New Delhi: Crude oil touching $100 per barrel is perceived to be the biggest downside risk followed by unabated rise in Rupee value and signs of global slowdown, according to a CEO Survey by the Assocham Business Barometer (ABB) .
The Survey on Rs.Major Downside Risk to Indian Economy’ of 180 CEOs was carried out across various sectors during the week 29 October to 5 Nov.
* 81% felt that with limited options available, government may have to pass on burden of rise in oil prices to consumers
* Crude prices shot up from $77 per barrel to $97 per barrel in last three months on a combination of factors including growing demand from China, India and reduction in stock piles in US
*78% felt that the government has to pass on at least some burden n the consumer though it has elbow room to reduce taxes on import of crude and processing of fuel
*82% felt that with increasing crude prices, customs realization would have risen and government would not lose from the levels projected in the Budget for FY 2007-08
* Respondents felt that the government should not resort to issuing more bonds to oil companies on the ground that it would ultimately impact fiscal health of the government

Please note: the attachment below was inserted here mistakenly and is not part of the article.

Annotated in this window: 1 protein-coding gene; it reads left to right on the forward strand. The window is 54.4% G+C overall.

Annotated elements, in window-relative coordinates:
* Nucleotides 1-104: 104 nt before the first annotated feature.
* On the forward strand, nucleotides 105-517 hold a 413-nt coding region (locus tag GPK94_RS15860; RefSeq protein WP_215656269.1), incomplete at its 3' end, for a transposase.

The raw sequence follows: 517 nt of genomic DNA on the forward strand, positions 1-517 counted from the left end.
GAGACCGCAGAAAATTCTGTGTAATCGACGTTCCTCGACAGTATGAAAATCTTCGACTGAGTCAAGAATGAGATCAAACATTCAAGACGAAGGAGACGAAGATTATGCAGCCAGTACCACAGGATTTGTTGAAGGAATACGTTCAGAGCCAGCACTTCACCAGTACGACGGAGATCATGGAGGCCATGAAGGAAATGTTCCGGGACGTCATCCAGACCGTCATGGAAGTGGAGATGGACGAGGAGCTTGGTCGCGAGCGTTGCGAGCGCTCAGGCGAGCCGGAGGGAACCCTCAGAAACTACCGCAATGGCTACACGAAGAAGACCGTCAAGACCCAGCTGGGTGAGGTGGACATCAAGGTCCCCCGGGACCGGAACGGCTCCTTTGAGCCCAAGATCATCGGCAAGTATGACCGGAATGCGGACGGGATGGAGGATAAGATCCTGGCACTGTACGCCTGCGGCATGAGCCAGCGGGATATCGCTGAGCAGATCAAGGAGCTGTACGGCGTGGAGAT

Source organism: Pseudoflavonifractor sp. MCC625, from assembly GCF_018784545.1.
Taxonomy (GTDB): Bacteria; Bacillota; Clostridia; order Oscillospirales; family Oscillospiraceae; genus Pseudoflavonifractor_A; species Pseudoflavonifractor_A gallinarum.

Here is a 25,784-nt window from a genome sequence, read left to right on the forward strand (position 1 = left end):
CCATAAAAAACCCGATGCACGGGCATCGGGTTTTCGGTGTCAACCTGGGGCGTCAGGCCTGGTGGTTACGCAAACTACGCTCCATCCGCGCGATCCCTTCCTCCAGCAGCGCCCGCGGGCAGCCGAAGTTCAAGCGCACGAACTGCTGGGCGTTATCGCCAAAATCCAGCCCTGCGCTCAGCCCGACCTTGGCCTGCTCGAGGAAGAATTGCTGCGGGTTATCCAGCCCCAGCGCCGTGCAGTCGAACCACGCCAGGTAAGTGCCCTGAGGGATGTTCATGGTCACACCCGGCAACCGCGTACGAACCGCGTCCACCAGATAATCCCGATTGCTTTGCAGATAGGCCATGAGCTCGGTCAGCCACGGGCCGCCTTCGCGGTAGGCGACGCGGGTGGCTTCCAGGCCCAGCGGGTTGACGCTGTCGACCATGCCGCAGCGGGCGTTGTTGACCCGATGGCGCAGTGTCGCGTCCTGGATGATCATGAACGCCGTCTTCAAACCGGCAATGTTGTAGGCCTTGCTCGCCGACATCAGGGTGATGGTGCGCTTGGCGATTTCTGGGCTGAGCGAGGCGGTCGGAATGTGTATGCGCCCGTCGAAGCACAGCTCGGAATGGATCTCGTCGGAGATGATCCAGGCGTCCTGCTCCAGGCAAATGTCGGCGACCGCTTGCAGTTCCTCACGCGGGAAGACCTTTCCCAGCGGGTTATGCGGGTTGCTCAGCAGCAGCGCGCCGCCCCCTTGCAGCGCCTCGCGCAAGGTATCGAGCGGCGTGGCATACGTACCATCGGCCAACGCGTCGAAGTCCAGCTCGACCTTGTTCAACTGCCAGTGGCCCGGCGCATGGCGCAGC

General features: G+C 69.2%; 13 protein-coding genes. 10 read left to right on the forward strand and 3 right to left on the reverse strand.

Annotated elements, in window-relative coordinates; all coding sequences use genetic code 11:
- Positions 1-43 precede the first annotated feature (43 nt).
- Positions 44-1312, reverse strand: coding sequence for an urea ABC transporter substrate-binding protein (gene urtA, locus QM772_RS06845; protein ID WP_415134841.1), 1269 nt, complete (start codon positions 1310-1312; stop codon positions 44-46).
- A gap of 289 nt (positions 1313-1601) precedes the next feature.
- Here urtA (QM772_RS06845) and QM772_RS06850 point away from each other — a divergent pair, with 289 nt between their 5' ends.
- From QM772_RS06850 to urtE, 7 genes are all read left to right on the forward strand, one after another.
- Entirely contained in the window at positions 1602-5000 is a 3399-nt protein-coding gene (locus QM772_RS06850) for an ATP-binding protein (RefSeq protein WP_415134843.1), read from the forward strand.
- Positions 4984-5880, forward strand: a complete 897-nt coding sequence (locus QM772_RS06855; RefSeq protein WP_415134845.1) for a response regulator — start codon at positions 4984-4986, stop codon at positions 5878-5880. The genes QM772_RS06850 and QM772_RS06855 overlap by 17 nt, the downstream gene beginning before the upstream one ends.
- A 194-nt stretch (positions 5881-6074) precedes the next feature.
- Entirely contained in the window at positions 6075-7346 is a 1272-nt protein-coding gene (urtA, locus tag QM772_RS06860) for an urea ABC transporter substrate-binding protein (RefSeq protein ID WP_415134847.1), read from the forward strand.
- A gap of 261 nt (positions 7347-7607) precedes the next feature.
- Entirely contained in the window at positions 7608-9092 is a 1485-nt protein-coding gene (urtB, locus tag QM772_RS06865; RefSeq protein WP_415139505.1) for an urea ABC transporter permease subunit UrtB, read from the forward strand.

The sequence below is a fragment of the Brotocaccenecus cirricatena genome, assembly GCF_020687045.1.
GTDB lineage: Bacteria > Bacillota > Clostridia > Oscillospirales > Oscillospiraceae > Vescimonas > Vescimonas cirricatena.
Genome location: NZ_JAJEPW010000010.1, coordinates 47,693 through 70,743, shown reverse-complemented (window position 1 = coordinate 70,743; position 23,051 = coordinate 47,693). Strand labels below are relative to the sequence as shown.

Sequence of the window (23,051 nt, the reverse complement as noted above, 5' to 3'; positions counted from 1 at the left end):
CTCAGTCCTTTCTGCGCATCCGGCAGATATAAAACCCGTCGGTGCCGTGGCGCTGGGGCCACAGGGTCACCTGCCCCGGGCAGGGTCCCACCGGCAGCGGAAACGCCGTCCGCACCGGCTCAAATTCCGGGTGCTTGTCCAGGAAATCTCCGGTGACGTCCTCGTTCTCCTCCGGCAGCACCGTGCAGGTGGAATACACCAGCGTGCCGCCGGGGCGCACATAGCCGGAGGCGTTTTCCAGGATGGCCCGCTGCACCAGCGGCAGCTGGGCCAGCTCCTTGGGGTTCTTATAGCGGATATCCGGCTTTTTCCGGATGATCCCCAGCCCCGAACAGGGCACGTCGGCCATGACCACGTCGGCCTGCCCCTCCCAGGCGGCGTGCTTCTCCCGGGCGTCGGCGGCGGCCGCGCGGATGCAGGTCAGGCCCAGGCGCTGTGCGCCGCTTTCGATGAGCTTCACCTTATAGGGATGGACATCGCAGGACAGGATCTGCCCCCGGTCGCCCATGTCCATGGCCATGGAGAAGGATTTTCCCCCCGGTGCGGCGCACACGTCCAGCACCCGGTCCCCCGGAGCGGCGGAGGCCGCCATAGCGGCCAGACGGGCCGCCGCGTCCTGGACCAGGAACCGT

* Most CEOs were jittery “living with” such high level of crude prices and felt that though inflation was contained at 3.07%, high energy prices could play spoilsport to India’s growth story
* 74% felt that higher energy costs resulting from rising prices of oil will hurt profit margins at small and mid-sized companies that are unable to pass them on to the consumers
* Although Rupee rise provided a cushion in terms of reduction in landed imported cost of oil, 66% felt that sharp appreciation of Rupee is the second most downside risk as far as unemployment in job-oriented export sectors is considered
* Export based sectors with low or nil import content including textiles, handicrafts, leather reported huge losses and drop in offshore sales because of strong domestic currency. More than two lakh workers in these sectors are estimated to have been laid off this fiscal. IT sector where more than 70% revenues come from offshore business, felt strong pressures on their margins due to weakening of dollar
* 89% CEOs felt that even as domestic sector is strong enough to drive growth rate, deep integration made it vulnerable to changes in major economies like US, Europe, Japan, China
* Rising oil prices would put more pressure on US economy which is already witnessing signs of recession. High energy prices will translate into high costs for industry and consumers and thus have a knock-on effect on other spendings
* 94% felt that strong steps should be taken by RBI to increase capital outflows from the economy. As many as 92% felt that global slowdown was the third most important downside risk to GDP growth of India